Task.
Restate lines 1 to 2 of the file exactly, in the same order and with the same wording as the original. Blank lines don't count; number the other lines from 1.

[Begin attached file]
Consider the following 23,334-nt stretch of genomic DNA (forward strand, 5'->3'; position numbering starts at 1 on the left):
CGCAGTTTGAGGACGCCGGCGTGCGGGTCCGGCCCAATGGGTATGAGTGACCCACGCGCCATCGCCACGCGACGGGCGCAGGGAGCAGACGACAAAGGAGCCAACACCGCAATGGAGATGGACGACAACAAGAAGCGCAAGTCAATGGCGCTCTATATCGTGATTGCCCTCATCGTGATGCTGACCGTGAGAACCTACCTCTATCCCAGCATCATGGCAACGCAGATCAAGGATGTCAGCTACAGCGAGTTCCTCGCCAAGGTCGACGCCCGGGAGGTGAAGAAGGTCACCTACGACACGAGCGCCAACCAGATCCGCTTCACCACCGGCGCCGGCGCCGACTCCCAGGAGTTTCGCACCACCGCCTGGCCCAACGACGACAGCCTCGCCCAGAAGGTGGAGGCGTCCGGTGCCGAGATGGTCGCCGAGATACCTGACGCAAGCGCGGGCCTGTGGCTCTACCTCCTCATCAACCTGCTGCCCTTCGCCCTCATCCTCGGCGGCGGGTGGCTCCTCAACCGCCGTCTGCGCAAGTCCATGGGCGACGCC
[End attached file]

Consider the following 23,334-nt stretch of genomic DNA (forward strand, 5'->3'; position numbering starts at 1 on the left):
CGCAGTTTGAGGACGCCGGCGTGCGGGTCCGGCCCAATGGGTATGAGTGACCCACGCGCCATCGCCACGCGACGGGCGCAGGGAGCAGACGACAAAGGAGCCAACACCGCAATGGAGATGGACGACAACAAGAAGCGCAAGTCAATGGCGCTCTATATCGTGATTGCCCTCATCGTGATGCTGACCGTGAGAACCTACCTCTATCCCAGCATCATGGCAACGCAGATCAAGGATGTCAGCTACAGCGAGTTCCTCGCCAAGGTCGACGCCCGGGAGGTGAAGAAGGTCACCTACGACACGAGCGCCAACCAGATCCGCTTCACCACCGGCGCCGGCGCCGACTCCCAGGAGTTTCGCACCACCGCCTGGCCCAACGACGACAGCCTCGCCCAGAAGGTGGAGGCGTCCGGTGCCGAGATGGTCGCCGAGATACCTGACGCAAGCGCGGGCCTGTGGCTCTACCTCCTCATCAACCTGCTGCCCTTCGCCCTCATCCTCGGCGGCGGGTGGCTCCTCAACCGCCGTCTGCGCAAGTCCATGGGCGACGCC